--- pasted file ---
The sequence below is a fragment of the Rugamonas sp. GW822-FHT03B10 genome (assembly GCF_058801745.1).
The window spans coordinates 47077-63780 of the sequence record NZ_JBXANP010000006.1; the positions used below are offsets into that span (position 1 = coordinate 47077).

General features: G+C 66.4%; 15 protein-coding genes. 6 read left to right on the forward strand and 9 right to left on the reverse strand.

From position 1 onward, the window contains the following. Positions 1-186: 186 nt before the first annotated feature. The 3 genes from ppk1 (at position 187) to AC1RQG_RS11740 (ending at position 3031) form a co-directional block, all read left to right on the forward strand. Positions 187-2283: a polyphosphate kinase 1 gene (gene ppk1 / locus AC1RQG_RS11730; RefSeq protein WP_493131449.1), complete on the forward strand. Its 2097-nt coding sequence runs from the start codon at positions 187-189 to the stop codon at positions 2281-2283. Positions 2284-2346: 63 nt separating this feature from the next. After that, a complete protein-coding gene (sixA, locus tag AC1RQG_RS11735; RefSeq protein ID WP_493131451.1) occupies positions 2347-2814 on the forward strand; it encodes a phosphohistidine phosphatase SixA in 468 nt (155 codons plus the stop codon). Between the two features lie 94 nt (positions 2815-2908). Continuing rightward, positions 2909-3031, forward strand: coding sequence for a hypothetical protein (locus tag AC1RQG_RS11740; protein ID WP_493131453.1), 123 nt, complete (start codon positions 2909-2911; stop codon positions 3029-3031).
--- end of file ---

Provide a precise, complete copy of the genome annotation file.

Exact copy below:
The sequence below is a fragment of the Rugamonas sp. GW822-FHT03B10 genome (assembly GCF_058801745.1).
The window spans coordinates 47077-63780 of the sequence record NZ_JBXANP010000006.1; the positions used below are offsets into that span (position 1 = coordinate 47077).

General features: G+C 66.4%; 15 protein-coding genes. 6 read left to right on the forward strand and 9 right to left on the reverse strand.

From position 1 onward, the window contains the following. Positions 1-186: 186 nt before the first annotated feature. The 3 genes from ppk1 (at position 187) to AC1RQG_RS11740 (ending at position 3031) form a co-directional block, all read left to right on the forward strand. Positions 187-2283: a polyphosphate kinase 1 gene (gene ppk1 / locus AC1RQG_RS11730; RefSeq protein WP_493131449.1), complete on the forward strand. Its 2097-nt coding sequence runs from the start codon at positions 187-189 to the stop codon at positions 2281-2283. Positions 2284-2346: 63 nt separating this feature from the next. After that, a complete protein-coding gene (sixA, locus tag AC1RQG_RS11735; RefSeq protein ID WP_493131451.1) occupies positions 2347-2814 on the forward strand; it encodes a phosphohistidine phosphatase SixA in 468 nt (155 codons plus the stop codon). Between the two features lie 94 nt (positions 2815-2908). Continuing rightward, positions 2909-3031, forward strand: coding sequence for a hypothetical protein (locus tag AC1RQG_RS11740; protein ID WP_493131453.1), 123 nt, complete (start codon positions 2909-2911; stop codon positions 3029-3031).